March 4 , 2014

A campaign for re-election has not really begun until the incumbent begins a series of election-year “official” community meetings with the explicit purpose of telling constiuents—in case we haven’t already gotten the word—how much the officeholder has done for us during this term. The implicit purpose—not normally said out loud in these “official” meetings but widely understood—is that we constituents would be best served by going to the polls at the next election and voting in the incumbent for another term so that they can continue to do these good things for us.

And so we that Oakland Mayor Jean Quan has begun a series of five “Public Safety Town Hall Meetings” throughout the city this winter and spring to, as she writes to her email list, “get feedback on the changes to date [in Oakland public safety activities and policies] and to improve community collaboration.” The first meeting was held a weekend or so ago at McClymonds High. Others are scheduled for Castlemont High (March 15), Fremont High (April 5), the North Oakland Senior Center (April 19), and Bret Harte Middle School (May 10).

Some time ago, with the passage of former Mayor Jerry Brown’s strong mayor initiative, Oakland voters mandated regular, citywide town hall meetings by our mayors, but don’t be fooled by that. Ms. Quan’s round of “Public Safety Town Hall Meetings” this winter and spring is part of her re-election campaign, pure and simple.

For my part, I’m neither surprised nor disturbed by that. It is simply a fact of political life that most public initiatives put together in an election year by public officeholders running for re-election are done primarily with that re-election campaign in mind. Since the alternative seems to be a system in which voters don’t select our city leaders and, therefore, our city leaders feel no need to check in with us at all, I’ll take the system we have, imperfect as it is.

However, while one can hope for the best, there’s a great danger that Ms. Quan’s new round of Town Hall meetings will fall into a depressing and familiar pattern. City officials—led by Ms. Quan—will present the list of public safety programs and initiatives put forth by the administration, followed by a barrage of statistics showing arrests have gone up and crime has gone down. Residents will counter with tales of shootings and burglaries and muggings auto break-ins in their neighborhoods, and declarations that statistics and programs be damned, they flat-out don’t feel safe in their communities. The town hall discussions would likely then continue like that at cross-purpose, and another opportunity to sort out the problem and come up with a workable solution will have been lost.

As a starter, Ms. Quan might do well to provide the answer President Kennedy once gave to White House reporter Helen Thomas. Asked by Ms. Thomas—at a time when there were few women in top positions of American government service at any level—what steps the President had taken to bring women officers into has administration, Mr. Kennedy replied with a sheepish smile, “I don’t have the exact figures on hand, but I’m sure that whatever the number is, you’ll probably tell me it’s not nearly enough.”

Although we always like to know what our mayors are doing and has done, and our mayors are equally eager to provide an answer, I hope that isn’t the beginning and the end of the campaign. For my part, in order to make my own personal choice for who will be the next mayor, I’m more interested in finding out if the current mayor—or anyone with ambitions to succeed her—has an idea about how Oakland’s public safety problem came to be and, therefore, how we might eventually solve it.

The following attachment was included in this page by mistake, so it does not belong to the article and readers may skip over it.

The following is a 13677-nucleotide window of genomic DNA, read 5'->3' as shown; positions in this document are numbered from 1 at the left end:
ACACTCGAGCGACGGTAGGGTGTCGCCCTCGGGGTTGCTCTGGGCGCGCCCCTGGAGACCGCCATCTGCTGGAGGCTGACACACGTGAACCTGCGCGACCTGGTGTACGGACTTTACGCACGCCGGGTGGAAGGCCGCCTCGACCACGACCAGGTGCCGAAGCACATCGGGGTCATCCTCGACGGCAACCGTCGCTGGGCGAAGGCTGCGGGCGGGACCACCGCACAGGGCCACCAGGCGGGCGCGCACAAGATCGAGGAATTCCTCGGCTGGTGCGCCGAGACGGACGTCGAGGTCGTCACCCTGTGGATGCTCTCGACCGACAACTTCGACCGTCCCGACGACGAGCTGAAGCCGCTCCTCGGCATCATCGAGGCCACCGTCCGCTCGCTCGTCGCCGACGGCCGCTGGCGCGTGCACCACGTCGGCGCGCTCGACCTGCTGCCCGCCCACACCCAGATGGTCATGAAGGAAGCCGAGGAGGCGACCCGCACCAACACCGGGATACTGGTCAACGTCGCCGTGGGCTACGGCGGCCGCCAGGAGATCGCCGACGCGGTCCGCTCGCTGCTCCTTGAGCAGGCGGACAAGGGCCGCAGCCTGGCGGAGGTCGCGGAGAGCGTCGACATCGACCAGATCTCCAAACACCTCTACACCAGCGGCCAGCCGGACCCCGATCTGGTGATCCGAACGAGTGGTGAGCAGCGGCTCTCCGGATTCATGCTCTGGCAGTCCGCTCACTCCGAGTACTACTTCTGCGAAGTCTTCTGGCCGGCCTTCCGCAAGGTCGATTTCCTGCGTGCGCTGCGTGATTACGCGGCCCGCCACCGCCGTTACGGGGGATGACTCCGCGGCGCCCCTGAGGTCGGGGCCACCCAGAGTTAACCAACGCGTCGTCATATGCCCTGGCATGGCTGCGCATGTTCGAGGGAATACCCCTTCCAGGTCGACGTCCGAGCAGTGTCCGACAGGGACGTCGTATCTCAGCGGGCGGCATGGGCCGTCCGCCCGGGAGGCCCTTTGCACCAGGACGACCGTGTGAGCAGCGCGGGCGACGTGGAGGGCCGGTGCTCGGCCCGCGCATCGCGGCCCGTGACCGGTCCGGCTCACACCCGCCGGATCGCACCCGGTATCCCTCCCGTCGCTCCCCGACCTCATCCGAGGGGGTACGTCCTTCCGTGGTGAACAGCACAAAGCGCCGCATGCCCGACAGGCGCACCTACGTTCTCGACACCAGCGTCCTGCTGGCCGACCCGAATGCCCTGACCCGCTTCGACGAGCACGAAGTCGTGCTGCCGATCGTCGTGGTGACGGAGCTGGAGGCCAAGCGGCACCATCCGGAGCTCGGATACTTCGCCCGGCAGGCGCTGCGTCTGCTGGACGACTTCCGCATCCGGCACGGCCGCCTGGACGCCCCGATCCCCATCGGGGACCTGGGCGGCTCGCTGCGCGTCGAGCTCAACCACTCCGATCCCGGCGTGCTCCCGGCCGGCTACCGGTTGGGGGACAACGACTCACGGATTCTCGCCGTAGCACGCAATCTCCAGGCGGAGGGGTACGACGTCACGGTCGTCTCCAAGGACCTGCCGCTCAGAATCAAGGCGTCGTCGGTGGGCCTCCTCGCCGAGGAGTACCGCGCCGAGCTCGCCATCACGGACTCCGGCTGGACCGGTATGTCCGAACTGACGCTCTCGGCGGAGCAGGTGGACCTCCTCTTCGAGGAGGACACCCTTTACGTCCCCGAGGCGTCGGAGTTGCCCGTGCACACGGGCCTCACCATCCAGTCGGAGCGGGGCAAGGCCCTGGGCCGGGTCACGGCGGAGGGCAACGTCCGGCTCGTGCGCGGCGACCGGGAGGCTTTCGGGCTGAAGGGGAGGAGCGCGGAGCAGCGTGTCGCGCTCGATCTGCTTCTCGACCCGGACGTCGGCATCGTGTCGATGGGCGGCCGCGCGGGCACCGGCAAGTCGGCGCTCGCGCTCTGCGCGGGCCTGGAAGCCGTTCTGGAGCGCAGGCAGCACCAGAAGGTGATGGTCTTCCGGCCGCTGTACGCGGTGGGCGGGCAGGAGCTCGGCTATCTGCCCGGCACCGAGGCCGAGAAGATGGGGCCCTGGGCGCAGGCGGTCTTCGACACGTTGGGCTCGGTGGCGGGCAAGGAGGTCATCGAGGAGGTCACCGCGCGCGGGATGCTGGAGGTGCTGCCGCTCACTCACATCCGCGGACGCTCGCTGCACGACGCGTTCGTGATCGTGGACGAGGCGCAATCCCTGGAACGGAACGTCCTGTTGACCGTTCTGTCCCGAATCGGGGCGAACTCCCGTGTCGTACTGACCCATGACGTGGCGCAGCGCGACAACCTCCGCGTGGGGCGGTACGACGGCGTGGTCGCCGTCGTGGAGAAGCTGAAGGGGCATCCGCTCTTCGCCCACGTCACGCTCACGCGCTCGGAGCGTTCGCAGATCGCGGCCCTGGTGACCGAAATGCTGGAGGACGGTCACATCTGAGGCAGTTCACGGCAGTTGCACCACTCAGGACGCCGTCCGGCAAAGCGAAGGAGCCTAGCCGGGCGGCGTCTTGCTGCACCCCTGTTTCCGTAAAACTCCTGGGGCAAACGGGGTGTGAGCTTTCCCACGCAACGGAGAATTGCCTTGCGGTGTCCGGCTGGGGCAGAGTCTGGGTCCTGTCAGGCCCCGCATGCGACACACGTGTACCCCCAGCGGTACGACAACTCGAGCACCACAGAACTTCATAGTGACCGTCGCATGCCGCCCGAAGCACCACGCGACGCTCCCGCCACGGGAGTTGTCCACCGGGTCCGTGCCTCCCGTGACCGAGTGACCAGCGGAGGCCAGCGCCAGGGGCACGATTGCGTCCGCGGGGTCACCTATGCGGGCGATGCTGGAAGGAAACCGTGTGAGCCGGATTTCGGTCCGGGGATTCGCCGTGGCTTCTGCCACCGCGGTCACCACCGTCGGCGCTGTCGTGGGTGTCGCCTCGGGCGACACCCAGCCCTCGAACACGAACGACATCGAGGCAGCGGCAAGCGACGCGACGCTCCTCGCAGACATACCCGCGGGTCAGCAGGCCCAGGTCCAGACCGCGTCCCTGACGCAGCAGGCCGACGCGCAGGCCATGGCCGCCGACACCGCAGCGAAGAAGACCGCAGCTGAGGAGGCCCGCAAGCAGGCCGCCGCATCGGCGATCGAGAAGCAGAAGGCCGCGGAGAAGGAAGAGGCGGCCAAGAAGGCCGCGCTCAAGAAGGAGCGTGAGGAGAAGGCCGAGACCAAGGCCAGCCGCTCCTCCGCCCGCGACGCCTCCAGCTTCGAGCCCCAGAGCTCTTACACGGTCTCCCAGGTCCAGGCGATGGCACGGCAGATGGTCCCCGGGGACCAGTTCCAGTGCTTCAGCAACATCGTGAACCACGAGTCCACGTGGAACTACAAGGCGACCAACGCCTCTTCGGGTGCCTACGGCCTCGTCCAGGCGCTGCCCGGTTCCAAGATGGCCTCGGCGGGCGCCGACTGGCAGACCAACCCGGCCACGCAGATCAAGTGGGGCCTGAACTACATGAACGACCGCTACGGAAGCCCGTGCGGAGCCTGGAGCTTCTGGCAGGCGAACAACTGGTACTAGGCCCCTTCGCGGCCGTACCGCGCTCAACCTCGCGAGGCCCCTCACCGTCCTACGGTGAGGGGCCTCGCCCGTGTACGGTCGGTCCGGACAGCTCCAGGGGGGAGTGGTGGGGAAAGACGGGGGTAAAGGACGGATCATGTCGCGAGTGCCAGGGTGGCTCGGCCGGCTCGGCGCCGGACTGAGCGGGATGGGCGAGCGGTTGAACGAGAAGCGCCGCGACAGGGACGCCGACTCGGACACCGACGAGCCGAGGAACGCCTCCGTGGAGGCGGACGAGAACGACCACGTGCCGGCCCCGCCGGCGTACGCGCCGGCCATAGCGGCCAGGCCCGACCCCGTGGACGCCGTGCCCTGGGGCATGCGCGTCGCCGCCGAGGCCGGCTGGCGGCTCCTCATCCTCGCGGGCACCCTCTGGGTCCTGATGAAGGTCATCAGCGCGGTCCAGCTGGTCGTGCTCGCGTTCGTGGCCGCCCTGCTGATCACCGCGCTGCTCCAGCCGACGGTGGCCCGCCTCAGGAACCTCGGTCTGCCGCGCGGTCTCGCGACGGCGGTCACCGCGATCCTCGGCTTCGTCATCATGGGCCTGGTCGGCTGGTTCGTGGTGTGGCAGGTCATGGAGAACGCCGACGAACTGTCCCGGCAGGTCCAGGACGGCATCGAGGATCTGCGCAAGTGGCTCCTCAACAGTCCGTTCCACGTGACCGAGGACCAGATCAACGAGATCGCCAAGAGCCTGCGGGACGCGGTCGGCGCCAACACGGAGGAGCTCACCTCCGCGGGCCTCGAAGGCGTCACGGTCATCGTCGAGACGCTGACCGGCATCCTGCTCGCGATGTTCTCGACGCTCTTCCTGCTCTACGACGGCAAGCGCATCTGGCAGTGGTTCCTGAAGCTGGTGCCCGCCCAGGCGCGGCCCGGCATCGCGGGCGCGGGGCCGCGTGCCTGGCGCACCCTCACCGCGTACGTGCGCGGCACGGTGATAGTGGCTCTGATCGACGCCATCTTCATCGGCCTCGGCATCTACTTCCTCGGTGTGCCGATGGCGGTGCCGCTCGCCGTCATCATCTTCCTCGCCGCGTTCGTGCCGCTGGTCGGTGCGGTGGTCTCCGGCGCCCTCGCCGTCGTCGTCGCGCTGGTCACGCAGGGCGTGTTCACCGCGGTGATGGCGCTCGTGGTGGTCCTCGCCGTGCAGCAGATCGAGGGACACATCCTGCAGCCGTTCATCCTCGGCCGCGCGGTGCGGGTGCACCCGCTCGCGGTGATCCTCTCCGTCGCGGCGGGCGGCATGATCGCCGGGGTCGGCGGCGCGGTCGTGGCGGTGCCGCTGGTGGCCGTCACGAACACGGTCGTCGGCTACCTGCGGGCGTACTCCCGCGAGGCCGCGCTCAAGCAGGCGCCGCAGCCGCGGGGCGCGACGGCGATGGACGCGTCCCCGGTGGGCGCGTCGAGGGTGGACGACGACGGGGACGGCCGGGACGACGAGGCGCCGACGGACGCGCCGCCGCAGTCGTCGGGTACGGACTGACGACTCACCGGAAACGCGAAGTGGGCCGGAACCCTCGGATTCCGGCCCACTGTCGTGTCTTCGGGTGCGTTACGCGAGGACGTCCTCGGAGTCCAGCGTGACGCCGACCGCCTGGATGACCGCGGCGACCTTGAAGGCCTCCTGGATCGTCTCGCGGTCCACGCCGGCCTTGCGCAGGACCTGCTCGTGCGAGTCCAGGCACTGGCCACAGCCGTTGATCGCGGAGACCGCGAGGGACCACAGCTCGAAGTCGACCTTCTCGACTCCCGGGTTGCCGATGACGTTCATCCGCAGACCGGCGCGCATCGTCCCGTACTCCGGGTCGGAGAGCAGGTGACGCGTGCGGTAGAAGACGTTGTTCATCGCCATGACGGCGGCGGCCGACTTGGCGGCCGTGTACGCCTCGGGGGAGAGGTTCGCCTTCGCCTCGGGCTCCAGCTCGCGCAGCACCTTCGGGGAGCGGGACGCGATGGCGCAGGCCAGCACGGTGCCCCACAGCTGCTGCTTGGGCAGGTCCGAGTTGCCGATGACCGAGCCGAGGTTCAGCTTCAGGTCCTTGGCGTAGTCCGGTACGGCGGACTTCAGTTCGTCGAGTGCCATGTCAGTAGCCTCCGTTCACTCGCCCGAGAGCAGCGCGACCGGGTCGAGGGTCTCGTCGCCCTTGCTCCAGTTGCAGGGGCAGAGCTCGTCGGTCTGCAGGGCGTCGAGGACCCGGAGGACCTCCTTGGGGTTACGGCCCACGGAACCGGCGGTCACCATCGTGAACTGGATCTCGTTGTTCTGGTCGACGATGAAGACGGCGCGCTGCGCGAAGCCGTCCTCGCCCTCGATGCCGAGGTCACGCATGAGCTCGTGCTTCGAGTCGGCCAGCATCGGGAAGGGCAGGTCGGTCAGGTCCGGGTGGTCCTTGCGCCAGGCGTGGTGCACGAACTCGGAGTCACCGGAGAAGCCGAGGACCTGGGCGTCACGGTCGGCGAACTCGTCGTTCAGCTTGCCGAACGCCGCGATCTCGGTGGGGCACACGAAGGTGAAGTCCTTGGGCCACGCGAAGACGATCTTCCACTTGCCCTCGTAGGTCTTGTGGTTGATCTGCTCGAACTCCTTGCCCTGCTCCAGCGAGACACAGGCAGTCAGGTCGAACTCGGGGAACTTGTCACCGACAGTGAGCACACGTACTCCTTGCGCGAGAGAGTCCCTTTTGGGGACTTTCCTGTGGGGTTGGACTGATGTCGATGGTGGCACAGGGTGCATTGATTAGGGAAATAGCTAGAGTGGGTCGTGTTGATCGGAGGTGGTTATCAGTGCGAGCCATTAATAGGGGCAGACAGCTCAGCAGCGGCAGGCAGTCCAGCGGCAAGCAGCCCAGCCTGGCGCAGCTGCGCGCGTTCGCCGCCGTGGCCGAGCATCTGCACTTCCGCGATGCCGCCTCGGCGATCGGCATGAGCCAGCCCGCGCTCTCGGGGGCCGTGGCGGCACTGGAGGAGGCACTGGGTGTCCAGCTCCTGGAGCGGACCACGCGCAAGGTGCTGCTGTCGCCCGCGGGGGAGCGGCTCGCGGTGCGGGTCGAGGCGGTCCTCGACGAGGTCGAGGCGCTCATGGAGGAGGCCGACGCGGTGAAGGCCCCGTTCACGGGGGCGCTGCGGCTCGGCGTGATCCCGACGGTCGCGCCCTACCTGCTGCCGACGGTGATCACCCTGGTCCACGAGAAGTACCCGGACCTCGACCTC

Oakland’s current crisis of public safety and violence is both years in the making and now deeply ingrained in the body of the city, and there’s no magic pill to take or program to adopt that’s going to expel it out of us in some short space of time. For that reason, I’m tired of hearing officeholders and the wannabes trailing behind them fiddle around with crime statistic numbers or police recruitment numbers or the latest violence prevention initiative from out of Chicago or New York or the results of another ambitious study.

The root and original causes of Oakland’s crime and violence problems have long ago been overtaken and overshadowed by what currently drives much of the crisis now: fear. Fear by too many of the young people on the street that if they don’t “man up” and show toughness themselves and hit first, they will be thought “soft” and therefore become targets to be hit themselves. Fear by too many residents not involved in the game that they or their loved ones will become victims of muggers or burglars or worse. That fear is irrational, and not easily dissipated by argument, or reason, or—in the case of the crime perpetrators—by threats or the reality of incarceration. Even as the city attacks the other causes of crime and violence, we must also attack its effects or, like any other disease, it will rebound and resist eradication because all of its manifestations have not been rooted out.

For the next mayor of Oakland, I want to have someone who demonstrates that she—or he—understands those basic facts and, further, can present the public with some sort of detailed, achievable plan of the next steps needed to be taken to address it. And if they don’t know, they better ask somebody.

The upcoming and remaining Public Safety Town Hall Meetings can be a way for Ms. Quan to demonstrate that she understands this need. The mayoral debates that will be coming up later in the year—as well as various neighborhood meetings and campaign events—will be opportunities for Ms. Quan’s many challengers to do so as well. Let’s hope—for Oakland’s sake—for our sake—that the opportunity is seized. Let’s demand it, in fact.